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Typhoon-hit victims in Philippines plead for aid

  • Survivors move past the damages caused by Typhoon Haiyan in Tacloban city, Leyte province central Philippines on Monday, Nov. 11, 2013. (AP Photo/Aaron Favila)

TACLOBAN, Philippines — Bloated bodies lay uncollected and uncounted in the streets and desperate survivors pleaded for food, water and medicine as rescue workers took on a daunting task Monday in the typhoon-battered islands of the Philippines. Thousands were feared dead.

The hard-hit city of Tacloban resembled a garbage dump from the air, with only a few concrete buildings left standing in the wake of one of the most powerful storms to ever hit land, packing 147-mph winds and whipping up 20-foot walls of seawater that tossed ships inland and swept many out to sea.

"Help. SOS. We need food," read a message painted by a survivor in large letters on the ravaged city's port, where water lapped at the edge.

Typhoon Haiyan

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There was no one to carry away the dead, which lay rotting along the main road from the airport to Tacloban, the worst-hit city along the country's remote eastern seaboard.

At a small naval base, eight swollen corpses — including that of a baby — were submerged in water brought in by the storm. Officers had yet to move them, saying they had no body bags or electricity to preserve them.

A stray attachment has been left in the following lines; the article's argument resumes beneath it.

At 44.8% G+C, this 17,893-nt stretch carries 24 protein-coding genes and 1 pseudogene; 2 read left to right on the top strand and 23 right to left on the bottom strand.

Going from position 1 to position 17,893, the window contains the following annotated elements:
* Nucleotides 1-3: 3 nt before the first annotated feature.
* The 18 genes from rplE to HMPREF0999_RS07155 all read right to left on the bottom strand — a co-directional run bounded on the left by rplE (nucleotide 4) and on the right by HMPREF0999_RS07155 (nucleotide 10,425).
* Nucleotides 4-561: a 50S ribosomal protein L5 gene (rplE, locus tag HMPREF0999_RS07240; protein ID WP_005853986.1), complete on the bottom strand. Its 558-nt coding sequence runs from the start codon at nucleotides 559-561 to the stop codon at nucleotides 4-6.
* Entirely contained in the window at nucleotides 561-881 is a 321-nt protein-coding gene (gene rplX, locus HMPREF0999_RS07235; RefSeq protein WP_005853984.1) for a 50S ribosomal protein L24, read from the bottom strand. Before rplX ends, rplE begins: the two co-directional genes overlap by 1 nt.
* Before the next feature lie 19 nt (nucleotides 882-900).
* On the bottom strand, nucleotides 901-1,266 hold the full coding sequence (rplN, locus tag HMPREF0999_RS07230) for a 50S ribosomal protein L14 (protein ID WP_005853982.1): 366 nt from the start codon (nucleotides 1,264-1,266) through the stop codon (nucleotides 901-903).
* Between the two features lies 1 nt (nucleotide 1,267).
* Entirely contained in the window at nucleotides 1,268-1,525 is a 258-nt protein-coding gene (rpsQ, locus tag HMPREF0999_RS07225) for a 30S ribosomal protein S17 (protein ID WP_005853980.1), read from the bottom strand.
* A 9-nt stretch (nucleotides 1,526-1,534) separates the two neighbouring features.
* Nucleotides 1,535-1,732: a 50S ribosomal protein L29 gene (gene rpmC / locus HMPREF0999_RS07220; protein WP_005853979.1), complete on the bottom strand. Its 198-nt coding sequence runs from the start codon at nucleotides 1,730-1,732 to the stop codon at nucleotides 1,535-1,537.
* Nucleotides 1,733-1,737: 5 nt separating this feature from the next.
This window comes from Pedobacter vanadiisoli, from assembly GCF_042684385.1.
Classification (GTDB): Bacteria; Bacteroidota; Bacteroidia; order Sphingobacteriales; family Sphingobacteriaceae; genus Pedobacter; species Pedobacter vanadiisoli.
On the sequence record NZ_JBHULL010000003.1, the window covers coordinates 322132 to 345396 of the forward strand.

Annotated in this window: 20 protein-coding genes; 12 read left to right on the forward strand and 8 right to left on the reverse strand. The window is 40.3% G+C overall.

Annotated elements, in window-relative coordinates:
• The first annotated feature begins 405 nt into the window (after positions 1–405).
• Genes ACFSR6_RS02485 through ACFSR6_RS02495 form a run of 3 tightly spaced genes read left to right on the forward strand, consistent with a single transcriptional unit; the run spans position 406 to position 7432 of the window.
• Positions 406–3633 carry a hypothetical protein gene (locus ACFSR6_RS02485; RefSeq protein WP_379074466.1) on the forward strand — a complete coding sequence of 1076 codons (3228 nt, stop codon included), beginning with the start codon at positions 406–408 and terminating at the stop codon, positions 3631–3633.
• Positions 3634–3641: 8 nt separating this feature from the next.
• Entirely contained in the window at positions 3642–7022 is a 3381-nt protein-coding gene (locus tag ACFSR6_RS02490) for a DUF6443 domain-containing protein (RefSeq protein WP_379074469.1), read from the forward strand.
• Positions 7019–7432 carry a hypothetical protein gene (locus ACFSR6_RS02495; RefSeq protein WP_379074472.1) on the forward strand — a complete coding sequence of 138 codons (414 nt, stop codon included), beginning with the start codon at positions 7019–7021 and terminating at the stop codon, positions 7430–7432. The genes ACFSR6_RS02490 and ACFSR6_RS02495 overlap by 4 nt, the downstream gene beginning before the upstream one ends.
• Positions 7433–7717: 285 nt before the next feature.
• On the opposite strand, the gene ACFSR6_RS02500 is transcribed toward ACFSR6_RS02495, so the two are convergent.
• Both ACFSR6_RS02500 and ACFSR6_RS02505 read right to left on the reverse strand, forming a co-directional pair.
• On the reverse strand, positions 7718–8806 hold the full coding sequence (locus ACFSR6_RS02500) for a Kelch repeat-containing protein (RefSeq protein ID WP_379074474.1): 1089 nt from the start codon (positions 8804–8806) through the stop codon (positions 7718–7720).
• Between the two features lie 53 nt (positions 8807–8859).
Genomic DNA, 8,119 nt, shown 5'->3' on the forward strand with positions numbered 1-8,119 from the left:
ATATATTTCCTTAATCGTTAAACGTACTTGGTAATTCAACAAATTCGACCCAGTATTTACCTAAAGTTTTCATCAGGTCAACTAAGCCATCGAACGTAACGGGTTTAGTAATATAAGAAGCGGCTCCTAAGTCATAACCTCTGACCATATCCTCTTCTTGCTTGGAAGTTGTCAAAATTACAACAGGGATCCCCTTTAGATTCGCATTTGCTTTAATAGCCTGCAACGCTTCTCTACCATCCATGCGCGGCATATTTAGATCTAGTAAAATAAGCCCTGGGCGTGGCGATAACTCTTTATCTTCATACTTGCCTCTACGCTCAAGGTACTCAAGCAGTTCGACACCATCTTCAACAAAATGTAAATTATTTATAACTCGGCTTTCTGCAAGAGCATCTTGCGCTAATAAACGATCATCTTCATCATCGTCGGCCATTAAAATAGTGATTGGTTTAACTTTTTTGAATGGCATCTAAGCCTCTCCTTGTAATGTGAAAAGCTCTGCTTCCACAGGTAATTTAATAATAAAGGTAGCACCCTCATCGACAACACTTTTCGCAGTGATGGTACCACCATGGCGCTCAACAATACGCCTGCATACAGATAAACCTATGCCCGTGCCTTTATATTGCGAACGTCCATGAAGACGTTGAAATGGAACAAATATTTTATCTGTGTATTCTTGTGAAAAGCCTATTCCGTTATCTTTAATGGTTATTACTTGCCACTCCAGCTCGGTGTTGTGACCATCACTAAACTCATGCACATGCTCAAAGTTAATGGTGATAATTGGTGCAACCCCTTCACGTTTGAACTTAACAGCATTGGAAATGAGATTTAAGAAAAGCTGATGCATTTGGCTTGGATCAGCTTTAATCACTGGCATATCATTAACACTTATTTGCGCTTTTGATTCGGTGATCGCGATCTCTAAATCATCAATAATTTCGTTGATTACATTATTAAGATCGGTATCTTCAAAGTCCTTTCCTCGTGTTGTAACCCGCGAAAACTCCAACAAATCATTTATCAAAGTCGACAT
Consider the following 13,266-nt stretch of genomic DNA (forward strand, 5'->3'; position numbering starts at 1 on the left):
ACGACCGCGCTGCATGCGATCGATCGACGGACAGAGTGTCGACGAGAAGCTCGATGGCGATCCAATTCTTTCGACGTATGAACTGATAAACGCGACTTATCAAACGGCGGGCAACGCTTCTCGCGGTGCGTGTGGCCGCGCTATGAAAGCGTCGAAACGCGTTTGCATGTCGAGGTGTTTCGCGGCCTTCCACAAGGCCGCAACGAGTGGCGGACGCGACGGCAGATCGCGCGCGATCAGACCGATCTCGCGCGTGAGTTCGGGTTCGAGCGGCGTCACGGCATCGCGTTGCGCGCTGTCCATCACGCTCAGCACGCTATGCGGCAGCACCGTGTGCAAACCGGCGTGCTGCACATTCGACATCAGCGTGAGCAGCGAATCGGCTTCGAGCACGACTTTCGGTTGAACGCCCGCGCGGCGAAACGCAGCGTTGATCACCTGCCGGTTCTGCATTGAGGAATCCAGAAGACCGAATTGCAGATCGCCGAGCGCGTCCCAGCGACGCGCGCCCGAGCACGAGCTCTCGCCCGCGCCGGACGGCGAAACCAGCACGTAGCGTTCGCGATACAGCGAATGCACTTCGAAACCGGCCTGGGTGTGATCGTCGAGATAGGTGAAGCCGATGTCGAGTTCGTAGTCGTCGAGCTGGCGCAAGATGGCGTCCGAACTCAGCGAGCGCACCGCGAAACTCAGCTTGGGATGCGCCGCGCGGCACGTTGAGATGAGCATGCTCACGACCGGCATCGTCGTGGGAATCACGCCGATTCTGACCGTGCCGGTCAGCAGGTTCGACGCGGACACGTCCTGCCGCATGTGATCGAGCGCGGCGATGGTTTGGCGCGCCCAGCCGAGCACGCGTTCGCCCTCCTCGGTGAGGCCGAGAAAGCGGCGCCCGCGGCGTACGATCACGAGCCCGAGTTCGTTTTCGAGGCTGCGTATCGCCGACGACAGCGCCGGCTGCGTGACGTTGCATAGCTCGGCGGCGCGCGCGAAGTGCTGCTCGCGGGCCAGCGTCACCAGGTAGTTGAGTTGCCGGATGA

Authorities estimated the typhoon killed 10,000 or more people, but with the slow pace of recovery, the official death toll three days after the storm made landfall remained at 942.

However, with shattered communications and transportation links, the final count was likely days away, and presidential spokesman Edwin Lacierda said "we pray" it does not surpass 10,000.

"I don't believe there is a single structure that is not destroyed or severely damaged in some way — every single building, every single house," U.S. Marine Brig. Gen. Paul Kennedy said after taking a helicopter flight over Tacloban, the largest city in Leyte province. He spoke on the tarmac at the airport, where two Marine C-130 cargo planes were parked, engines running, unloading supplies.

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